7. A computer program for detailed analysis of the takeoff and approach performance capabilities of transport category aircraft

    NASA Technical Reports Server (NTRS)

    Foss, W. E., Jr.

    1979-01-01

    The takeoff and approach performance of an aircraft is calculated in accordance with the airworthiness standards of the Federal Aviation Regulations. The aircraft and flight constraints are represented in sufficient detail to permit realistic sensitivity studies in terms of either configuration modifications or changes in operational procedures. The program may be used to investigate advanced operational procedures for noise alleviation such as programmed throttle and flap controls. Extensive profile time history data are generated and are placed on an interface file which can be input directly to the NASA aircraft noise prediction program (ANOPP).

  8. The Economic Contribution of Canada's Colleges and Institutes. An Analysis of Investment Effectiveness and Economic Growth. Volume 2: Detailed Results by Gender and Entry Level of Education

    ERIC Educational Resources Information Center

    Robison, M. Henry; Christophersen, Kjell A.

    2008-01-01

    The purpose of this volume is to present the results of the economic impact analysis in detail by gender and entry level of education. On the data entry side, gender and entry level of education are important variables that help characterize the student body profile. This profile data links to national statistical databases which are already…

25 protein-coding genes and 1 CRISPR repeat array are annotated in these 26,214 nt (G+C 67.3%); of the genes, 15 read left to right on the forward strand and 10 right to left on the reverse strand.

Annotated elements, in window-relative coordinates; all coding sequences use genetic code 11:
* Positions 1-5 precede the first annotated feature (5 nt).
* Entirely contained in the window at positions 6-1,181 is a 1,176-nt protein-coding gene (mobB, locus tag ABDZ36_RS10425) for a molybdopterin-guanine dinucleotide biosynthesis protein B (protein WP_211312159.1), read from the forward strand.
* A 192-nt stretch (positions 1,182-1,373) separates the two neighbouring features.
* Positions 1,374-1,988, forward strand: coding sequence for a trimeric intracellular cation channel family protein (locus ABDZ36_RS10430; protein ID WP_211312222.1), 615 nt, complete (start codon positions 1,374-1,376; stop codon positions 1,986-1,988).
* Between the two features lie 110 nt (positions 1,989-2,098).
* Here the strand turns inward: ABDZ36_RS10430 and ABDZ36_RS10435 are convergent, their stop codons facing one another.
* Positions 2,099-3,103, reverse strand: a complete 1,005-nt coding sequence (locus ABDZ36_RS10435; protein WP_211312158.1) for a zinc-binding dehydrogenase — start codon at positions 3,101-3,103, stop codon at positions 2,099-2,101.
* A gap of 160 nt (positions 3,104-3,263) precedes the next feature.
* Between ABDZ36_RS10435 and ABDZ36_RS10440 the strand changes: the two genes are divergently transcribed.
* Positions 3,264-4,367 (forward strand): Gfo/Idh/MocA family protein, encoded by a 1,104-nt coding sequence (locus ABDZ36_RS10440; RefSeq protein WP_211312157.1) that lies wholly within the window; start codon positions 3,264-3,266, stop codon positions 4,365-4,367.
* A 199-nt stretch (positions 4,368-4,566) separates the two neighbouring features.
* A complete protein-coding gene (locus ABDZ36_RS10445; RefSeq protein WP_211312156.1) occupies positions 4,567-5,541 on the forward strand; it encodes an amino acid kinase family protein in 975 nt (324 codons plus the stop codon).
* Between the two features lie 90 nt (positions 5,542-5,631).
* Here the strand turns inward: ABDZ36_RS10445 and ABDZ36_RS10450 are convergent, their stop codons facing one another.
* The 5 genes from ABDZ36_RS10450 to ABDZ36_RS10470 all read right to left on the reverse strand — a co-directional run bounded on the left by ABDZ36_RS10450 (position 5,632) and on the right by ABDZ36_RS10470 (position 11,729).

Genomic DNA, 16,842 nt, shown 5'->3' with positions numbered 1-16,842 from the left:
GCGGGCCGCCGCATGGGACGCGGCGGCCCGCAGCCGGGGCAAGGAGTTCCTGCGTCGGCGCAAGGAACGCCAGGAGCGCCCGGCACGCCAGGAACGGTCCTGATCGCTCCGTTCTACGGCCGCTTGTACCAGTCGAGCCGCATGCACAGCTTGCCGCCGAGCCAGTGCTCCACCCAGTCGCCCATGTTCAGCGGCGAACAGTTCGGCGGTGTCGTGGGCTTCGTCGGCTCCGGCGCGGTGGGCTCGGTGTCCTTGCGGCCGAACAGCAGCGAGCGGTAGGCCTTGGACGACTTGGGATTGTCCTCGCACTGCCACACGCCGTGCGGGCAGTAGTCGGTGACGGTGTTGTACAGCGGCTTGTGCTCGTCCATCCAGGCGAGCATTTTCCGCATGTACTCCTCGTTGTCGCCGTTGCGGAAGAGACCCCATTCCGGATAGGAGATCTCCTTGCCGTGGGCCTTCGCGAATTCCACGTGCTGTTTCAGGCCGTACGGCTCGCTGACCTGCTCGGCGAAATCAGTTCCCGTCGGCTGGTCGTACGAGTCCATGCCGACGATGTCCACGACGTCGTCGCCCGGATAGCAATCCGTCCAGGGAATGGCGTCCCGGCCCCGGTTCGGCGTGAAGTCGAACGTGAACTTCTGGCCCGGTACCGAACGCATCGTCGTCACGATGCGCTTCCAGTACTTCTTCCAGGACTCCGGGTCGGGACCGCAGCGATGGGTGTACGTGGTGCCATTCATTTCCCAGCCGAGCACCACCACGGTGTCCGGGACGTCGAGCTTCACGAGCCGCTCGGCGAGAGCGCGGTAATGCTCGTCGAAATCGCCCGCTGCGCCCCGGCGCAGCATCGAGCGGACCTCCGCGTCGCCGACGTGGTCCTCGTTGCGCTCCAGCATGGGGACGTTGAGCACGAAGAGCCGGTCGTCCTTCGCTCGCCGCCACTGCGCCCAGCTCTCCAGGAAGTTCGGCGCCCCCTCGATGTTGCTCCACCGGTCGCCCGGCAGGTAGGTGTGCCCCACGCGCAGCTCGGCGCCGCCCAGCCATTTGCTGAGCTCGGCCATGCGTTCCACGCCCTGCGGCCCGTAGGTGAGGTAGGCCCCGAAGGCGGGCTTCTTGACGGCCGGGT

9. MGA: A gamma-ray spectrum analysis code for determining plutonium isotopic abundances. Volume 3, FORTRAN listing of the GA code

    SciTech Connect

    Gunnink, R

    1991-09-01

    Nondestructive measurements of x-ray and gamma-ray emissions can be used to determine the abundances of various actinides in a sample. Volume 1 of this report describes the methods and algorithms we have developed to determine the relative isotopic abundances of actinides in a sample, by analyzing gamma-ray spectra obtained using germanium detector systems. Volume 2 is a guide to using the MGA (Multiple Group Analysis) computer program we have written to perform plutonium isotopic analyses. This report contains a listing of the FORTRAN instructions of the code.

  10. SO and CS observations of molecular clouds. II. Analysis and modelling of the abundance ratios - probing O_2/CO with SO/CS?

    NASA Astrophysics Data System (ADS)

    Nilsson, A.; Hjalmarson, Å.; Bergman, P.; Millar, T. J.

    2000-06-01